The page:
FHA loans can be a good option for first time home buyers who do not meet the criteria for a conventional loan. They are not without their drawbacks, however. You will want to evaluate the pros and cons of FHA loans before you decide if this is the best choice for you.
What is an FHA Loan?
Congress established the Federal Housing Administration (FHA) in 1934 as a branch of the US Department of Housing and Urban Development (HUD). The purpose of the FHA was to encourage homeownership which, at the time, had fallen to an all-time low. Still reeling from the Great Depression, only about 1 in 10 Americans could afford to buy a home.
The FHA encourages homeownership by providing mortgage insurance to qualified lenders. Because these loans are backed by the FHA, lenders are more willing to provide them to individuals who might otherwise be deemed too risky. Buyers with lower credit scores or down payments, for example, may still qualify for an FHA loan and be able to buy their first home.
Who Qualifies for an FHA Loan?
In order to be eligible for an FHA loan, you must meet the following criteria:
- You must have a credit score (FICOⓇ) of 500 to 579 and 10 percent down payment OR a FICO score of 580+ and a 3.5 percent down payment
- You must provide proof that you have been employed consistently for the last two years
- You must provide documents to show you have been receiving income for the last two years (pay stubs, tax returns, etc.)
- You must spend no more than 31 percent of your gross income on housing costs (this is your front-end debt to income ratio)
- You must spend no more than 43 percent* of your gross income on total monthly debts, including mortgage, credit card payments, student loans, etc. (This is known as your back-end debt to income ratio)
- If you have had a bankruptcy, you must wait 1-2 years before applying
- If you have had a home in foreclosure, you must wait three years before applying**
*Some lenders may allow up to a 50 percent back end debt to income ratio
Pros and Cons of FHA Loans
Pros of FHA Loan
Lower Down Payment Requirements
In many conventional loans, borrowers must save up at least 20 percent for a down payment. This can be a deal breaker for many individuals, especially first time buyers who don’t have equity in a current property to bargain with. With an FHA loan, your down payment may be as little as 3.5 percent (so long as your credit history is fairly solid).
Credit Score Leniency
FHA loans allow those with rockier credit history to still qualify for a loan. Conventional loans typically require a FICO score of at least 620. FHA loans will consider credit scores as low as 500, so long as other requirements are met.
Better Interest Rates
As a rule, FHA loans tend to have better interest rates when compared to conventional loans. They are still determined by the overall housing market, but other factors, such as your income, outstanding debt, location, and amount borrowed will determine the final rate.
Lower DTI Requirements
Conventional loans usually max out at 36 percent when it comes to debt-to-income ratios. You are eligible for an FHA loan with a DTI ratio of 43 percent or more, in some cases (up to 50 percent).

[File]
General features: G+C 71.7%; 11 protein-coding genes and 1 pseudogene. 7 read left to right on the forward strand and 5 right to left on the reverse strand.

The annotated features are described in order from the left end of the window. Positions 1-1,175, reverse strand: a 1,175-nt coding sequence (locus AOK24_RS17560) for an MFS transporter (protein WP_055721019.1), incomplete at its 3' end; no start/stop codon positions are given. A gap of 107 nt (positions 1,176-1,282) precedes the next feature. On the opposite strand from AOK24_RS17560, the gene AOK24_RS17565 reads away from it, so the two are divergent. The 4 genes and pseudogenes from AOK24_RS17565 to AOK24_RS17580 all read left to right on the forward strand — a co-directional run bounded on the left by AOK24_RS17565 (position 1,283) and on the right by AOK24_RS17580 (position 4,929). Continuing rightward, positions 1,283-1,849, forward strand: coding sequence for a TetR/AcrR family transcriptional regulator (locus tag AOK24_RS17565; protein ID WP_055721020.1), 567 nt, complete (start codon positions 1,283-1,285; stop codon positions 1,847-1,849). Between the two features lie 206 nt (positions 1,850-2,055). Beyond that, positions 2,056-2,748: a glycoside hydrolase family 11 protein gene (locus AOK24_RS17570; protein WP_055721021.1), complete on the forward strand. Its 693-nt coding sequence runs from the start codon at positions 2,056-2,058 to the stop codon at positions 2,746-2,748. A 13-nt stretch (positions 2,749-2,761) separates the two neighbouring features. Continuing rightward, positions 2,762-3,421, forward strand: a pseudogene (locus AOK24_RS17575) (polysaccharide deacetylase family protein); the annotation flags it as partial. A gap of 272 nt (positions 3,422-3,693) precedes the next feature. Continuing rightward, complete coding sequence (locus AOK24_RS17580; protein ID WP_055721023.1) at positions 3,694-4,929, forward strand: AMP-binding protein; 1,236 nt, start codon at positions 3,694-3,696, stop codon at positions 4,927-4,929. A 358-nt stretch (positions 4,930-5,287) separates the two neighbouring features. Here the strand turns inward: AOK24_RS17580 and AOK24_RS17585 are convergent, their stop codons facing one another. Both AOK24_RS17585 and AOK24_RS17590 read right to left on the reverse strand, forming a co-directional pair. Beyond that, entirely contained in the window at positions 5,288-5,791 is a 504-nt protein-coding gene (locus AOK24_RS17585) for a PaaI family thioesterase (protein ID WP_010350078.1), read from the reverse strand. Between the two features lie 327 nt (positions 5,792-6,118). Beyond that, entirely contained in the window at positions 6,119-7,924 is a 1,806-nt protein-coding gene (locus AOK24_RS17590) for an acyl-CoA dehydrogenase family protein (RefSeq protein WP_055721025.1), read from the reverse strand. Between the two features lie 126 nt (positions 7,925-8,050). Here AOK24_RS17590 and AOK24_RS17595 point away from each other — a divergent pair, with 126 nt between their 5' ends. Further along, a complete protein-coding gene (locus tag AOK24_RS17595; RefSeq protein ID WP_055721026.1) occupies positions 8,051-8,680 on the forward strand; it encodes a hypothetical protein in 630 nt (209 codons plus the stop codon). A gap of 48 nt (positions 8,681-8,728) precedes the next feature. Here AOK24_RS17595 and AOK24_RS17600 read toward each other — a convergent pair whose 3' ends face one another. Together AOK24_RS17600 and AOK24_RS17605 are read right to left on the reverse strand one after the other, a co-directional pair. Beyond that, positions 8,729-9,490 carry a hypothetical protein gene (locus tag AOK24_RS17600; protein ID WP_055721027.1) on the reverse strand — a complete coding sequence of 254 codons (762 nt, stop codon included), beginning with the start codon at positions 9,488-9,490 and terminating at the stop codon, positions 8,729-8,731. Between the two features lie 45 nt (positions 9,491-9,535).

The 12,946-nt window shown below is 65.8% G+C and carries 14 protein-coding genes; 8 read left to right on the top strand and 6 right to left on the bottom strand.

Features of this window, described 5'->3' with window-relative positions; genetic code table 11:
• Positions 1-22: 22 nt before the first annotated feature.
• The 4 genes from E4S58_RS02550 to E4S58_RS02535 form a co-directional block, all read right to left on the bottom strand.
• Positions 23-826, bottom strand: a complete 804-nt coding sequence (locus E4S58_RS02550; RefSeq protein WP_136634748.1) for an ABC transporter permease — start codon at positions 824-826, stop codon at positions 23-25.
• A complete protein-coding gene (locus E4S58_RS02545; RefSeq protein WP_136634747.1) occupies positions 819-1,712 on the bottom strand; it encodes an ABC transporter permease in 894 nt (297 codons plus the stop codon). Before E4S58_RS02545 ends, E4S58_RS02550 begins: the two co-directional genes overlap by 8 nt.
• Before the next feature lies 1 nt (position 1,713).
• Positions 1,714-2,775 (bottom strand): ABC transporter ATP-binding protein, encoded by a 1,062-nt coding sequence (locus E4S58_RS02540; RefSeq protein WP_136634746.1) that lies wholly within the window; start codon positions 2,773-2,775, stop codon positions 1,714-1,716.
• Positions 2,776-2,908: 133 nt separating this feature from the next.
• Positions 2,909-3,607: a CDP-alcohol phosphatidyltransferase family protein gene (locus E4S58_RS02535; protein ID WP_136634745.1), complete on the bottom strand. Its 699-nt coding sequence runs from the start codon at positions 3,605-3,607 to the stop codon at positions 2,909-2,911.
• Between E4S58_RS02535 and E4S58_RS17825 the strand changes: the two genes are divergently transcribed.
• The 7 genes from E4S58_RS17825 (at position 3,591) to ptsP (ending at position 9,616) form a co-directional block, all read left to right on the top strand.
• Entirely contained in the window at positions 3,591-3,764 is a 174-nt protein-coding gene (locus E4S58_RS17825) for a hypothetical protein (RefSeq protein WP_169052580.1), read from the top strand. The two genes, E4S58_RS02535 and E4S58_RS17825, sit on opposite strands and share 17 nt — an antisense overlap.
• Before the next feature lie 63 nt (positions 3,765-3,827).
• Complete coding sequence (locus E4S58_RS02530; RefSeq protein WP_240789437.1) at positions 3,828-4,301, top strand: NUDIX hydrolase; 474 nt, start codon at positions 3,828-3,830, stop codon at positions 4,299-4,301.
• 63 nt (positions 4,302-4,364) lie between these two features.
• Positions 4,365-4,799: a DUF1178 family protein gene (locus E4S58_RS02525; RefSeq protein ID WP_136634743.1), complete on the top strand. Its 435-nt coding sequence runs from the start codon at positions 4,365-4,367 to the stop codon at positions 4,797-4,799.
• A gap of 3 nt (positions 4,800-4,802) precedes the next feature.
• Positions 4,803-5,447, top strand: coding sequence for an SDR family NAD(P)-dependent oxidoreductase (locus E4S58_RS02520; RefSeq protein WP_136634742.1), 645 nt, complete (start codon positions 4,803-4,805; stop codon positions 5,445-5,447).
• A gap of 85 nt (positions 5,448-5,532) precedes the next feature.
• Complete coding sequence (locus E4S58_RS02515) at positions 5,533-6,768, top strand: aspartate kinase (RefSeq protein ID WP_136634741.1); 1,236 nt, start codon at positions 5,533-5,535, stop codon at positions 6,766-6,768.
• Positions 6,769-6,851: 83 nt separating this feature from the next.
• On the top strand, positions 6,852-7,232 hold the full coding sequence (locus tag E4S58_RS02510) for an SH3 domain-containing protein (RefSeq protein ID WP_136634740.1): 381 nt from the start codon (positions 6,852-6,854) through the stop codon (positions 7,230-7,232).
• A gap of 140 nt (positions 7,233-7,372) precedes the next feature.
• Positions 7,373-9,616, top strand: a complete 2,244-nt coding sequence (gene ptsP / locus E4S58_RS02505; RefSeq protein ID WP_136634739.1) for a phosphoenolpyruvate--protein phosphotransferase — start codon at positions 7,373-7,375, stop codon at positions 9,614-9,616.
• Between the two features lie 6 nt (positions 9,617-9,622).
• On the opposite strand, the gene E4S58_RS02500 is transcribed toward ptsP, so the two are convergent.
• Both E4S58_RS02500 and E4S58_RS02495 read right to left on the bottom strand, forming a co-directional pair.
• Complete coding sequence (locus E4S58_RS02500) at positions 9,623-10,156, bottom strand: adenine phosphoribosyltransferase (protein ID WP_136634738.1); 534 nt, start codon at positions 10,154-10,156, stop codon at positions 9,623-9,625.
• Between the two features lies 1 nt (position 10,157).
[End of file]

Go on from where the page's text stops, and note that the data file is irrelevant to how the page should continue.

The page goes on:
Cons of FHA Loans
At this point, you may be wondering what the catch is for an FHA loan. As with any financial arrangement, there are certain drawbacks to consider:
Higher Insurance Premiums
Since they are typically awarded to objectively “riskier” clients, FHA lenders require two separate insurance premiums. The first is an upfront sum that must be paid at the time of closing (it is often rolled into closing costs).
The second is an annual insurance premium. If you have provided at least ten percent in a down payment, your annual insurance premiums will end after 11 years. If your down payment was less, you will be paying this insurance for the entire life of your loan.
By contrast, conventional loan insurance premiums (Private Mortgage Insurance) end once you’ve built up 20 percent in equity. Still, PMI rates can be just as high or higher as FHA rates, depending on your credit score and other factors.
Lower Loan Amounts
FHA loan amounts are restricted to a certain amount, depending on the area in which you live. In 2022, the loan cap amount for an FHA for a single family home in a high income area is $970,800. The low-income cap is $420,680. You will want to thoroughly research how much you can borrow based on your income and the area you are looking to purchase in.
The FHA Stigma
Because FHA loans are often given to buyers with lower down payments or credit scores, there is often an unfair stigma attached. Sellers may be more hesitant to accept an offer from a buyer with an FHA loan versus a cash offer or a conventional loan. This is not always the case, but it is something to consider.
Ready to Buy Your First Home in Colorado?
If you are ready to make the exciting journey into homeownership in Colorado, contact Brenda Kellogg Meyer. Brenda has experience working with clients with all budgets and loan types. Her compassionate approach helps keep the process fun and stress-free while you shop for your dream home. Call or go online today to get started!